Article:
Before I went to Tanzania to teach for a year in a village secondary school, I thought extreme poverty was the same as destitution. My image of poverty in Africa came from "starving children" commercials and glossy magazine ads showing dirty, distraught-looking faces. The fallacy of that image did not fully strike me until an African friend asked me not to photograph dirty children for show in America. He objected because he believed Americans would misinterpret their dirtiness as a sign of neglect, degradation, and want. Although children in the village near where I lived are poor and often dirty, neither they nor their parents are destitute.
Destitution is living without what's needed for human dignity. When Americans see people who lack the things we think they need to maintain self-respect, we see destitute people. But our typical concept of what comprises a dignified life has been formed with little knowledge of life in the developing world.
The poor in Tanzania live without excess, but not without dignity. Homes are small and constructed of mud bricks and straw. Clothes are few and well-worn. Ugali, a dough-like substance of maize flour and water, makes up the bulk of almost every meal. Yet Tanzanian villagers living on pennies a day practice generosity and hospitality. They maintain codes of interpersonal courtesy as intricate as those of the British court. They are individuals with complicated personalities, intelligence, and humor.
Poverty, I have learned, is not necessarily destitution, but neither is it a state to be glamorized or perpetuated. These poor people have dignity proceeding from their humanity, but many suffer from ignorance-ignorance that can unnecessarily lower living standards and even cause death. Children living in villages full of nutritious, if mundane, foods sometimes die of kwashiorkor because their mothers do not know the importance of a protein-rich diet for recently weaned children. Diseases such as cholera spread quickly and kill many because people do not grasp the need for proper sanitation and basic health-care techniques such as rehydration.
Ignorance devastates health and severely limits self-determination. Vibrant Tanzanian children who could become teachers, doctors, and leaders in the public and private sectors remain trapped on poor farms because the government has no room for them in its few secondary schools. Poor children who fail to stand out strongly by the end of 7th grade have few educational options and little professional opportunity.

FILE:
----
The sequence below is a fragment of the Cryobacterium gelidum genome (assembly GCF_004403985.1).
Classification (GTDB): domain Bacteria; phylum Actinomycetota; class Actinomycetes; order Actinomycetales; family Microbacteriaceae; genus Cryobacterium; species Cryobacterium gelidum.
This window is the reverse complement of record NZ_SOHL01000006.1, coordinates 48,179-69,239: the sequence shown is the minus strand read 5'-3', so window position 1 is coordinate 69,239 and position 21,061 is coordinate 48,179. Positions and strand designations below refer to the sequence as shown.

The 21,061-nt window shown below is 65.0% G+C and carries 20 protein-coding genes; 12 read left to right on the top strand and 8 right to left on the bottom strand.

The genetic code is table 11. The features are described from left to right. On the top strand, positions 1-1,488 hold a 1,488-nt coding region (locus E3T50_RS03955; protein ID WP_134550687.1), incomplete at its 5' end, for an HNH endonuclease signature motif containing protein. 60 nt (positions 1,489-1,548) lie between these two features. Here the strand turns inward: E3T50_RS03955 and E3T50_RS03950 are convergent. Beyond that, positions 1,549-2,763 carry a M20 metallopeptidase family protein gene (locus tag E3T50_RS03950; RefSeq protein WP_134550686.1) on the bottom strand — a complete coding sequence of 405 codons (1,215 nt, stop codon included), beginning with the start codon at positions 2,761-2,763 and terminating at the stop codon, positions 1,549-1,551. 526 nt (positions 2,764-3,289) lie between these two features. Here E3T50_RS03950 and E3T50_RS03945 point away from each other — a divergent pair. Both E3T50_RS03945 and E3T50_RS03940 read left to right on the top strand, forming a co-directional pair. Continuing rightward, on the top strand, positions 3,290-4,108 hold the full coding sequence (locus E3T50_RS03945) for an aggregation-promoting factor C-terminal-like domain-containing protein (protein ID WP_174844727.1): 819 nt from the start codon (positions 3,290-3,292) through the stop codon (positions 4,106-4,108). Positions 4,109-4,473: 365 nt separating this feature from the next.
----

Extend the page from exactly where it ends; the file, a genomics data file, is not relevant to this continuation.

In Tanzania, the lack of post-primary education is phenomenal. Yet the desire for education is so strong and the Tanzanian culture so hard-working that the promise of collaboration and guidance is enough to set an entire village to work building its own school with a minimum of outside funding. Village Schools International, a Christian group fighting the trend of handout-minded aid, is racing to keep up with the demand from villagers who want to work with missionaries to bring secondary education to local children. Parents and future students willingly provide construction labor when VSI promises to help them turn buildings into well-staffed, government-accredited schools. I cannot feel sorry for those who strive for what I was merely given. They demand my respect.
Since living in Tanzania, I have stopped pitying the poor. Instead, I have started to care about them. My relatively short time in Tanzania was long enough for me to begin to see village life for what it is-and what it is not. I began to see beyond the tiny mud homes, the ragged clothing, and the dirt on the faces of the many children playing in the village street. In the past, these images had encouraged me to view the poor as objects of pity who seemed utterly different from me. I now understand that we are similar, but I have been given the privilege of an education that for most Tanzanian villagers is still beyond reach. I no longer see the poor in terms of their lack of material possessions. I see them in terms of their unrealized potential.
-Prisca Shrewsbury is entering law school at the University of Virginia